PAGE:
profile

What is it about?

Well about me, Martijn Casteel, as easy as that!

A lone writer, writing about some thrilling encounters mainly in IT. First exciting point to elaborate; Who am I? Quoted from a strange movie with Jackie Chan. Well I'm not that old (yet) and I do like programming.

I'm an IT guy, I've studied Computer Science and Technical Artificial Intelligence. The latter is quite long and I have to explain it every time, so the short version is I'm building Jarvis.

I like watching movies among many other hobbies you may, or may not, find out reading my blog! Questions? hello@martijncasteel.com.


Pulling the cord

16 August 2017 Being lean

A few weeks ago I had a course called Yellow belt, a basic introduction of lean. There are a few belts, next one I’m planning is the green belt. Something like judo, without being physical you need to find a way to improve a process. Any process can be improved, using a few methods you can find improvements. Ask why five times and find the true underlying problem.

Some fun thing remained with me; the Toyota Production System is long line where every part is there just-in-time. When a part is not or someone is not keeping up there is a yellow cord. This yellow cord stops the entire production line and let co-workers no where the problem is, giving them the possibility to help where possible. At my own work, everybody is usually doing their own stuff although still communicating with each other. However when a production problem occurs most of them are not aware, to make it more clear I had a little project.

rotating-beacon

Using a emergency stop button, a rotating beacon and a cable I created an alarm to notify my co-workers when there is a problem. Adding some magnetic tape we can put it on every cabinet or metal wall at my work. And when something is going on in the production environment we can smack the button and everybody could find a way to help.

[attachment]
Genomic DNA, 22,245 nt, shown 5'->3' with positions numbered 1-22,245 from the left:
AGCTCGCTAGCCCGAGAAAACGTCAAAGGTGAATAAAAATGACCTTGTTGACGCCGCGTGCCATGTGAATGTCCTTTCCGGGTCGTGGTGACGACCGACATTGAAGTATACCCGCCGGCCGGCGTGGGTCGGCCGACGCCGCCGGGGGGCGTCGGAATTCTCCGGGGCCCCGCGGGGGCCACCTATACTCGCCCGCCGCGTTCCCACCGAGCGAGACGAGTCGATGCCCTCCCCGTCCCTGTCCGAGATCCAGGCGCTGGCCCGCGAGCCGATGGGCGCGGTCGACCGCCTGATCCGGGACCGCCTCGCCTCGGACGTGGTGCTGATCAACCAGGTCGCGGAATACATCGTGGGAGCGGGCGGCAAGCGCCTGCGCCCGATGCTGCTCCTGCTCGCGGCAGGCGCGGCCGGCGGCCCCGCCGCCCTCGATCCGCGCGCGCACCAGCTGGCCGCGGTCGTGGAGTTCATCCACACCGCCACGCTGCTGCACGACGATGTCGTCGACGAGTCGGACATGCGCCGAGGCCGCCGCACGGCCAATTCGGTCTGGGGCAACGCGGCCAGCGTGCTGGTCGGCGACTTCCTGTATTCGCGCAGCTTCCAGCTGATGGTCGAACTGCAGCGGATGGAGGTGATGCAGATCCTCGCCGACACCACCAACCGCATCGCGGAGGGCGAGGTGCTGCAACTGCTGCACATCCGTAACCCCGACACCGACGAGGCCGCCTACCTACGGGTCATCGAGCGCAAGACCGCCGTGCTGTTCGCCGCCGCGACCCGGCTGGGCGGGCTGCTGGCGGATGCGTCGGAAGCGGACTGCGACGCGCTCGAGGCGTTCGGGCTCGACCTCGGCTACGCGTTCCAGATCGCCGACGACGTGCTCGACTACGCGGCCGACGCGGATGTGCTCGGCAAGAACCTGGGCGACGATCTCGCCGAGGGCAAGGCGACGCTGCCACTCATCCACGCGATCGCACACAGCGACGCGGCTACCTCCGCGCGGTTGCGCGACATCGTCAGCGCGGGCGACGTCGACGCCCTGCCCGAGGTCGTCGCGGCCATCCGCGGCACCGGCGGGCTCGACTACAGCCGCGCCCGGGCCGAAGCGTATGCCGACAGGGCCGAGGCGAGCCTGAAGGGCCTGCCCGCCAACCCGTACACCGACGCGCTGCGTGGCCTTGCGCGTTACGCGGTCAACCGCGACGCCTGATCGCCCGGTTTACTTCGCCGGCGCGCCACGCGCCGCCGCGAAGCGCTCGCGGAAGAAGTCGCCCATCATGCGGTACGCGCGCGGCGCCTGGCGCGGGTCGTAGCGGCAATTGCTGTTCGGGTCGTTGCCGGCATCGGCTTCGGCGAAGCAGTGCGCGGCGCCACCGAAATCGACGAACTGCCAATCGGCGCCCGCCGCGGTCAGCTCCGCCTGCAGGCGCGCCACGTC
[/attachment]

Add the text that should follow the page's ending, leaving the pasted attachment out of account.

Optimizing SEO

3 June 2017

So optimizing a website, where to start? I googled a lot for tools to evaluate websites. So I found a few websites such as pagespeed but I ended up with nibbler, a tool grading on several aspects. Aspects such as accessibility, experience, and marketing.

On the website side I had to make it W3C compliant, which is was not surprisingly. I added a print stylesheet removing some unusable features if someone would print the page, changed some headers and added a robots.txt as you can see on github. Eventually I ended up with a pretty good score, leaving me with optimization of the webserver and the images I’m serving.

Adding gzip and minifying the css and javascript decreased the footprint, as well as decreasing the size of the images improved the overall speed. Furthermore adding turbolinks to render pages on the browser improved the experience of the user in my opinion. By now I might have overdone it for this simple website, but it is still fun to do. Next step would be to improve my server configuration; adding browser side caching.

1
2
3
4
5
6
7
8
9
10
11
12
13
14
15
location ~* \.(?:rss|atom|html)$ {
  expires 1h;
  add_header Cache-Control "public";
}

location ~* \.(?:jpg|jpeg|gif|png|ico|svg)$ {
  expires 1M;
  add_header Cache-Control "public";
}

location ~* \.(?:css|js)$ {
  expires 1y;
  access_log off;
  add_header Cache-Control "public";
}

Finally I added my website and sitemap to Google webmasters and wait for it to be crawled. In the end of the day, those good numbers from nibbler doesn’t mean a lot to your visitors. Content is the way to go (and some references won’t hurt either).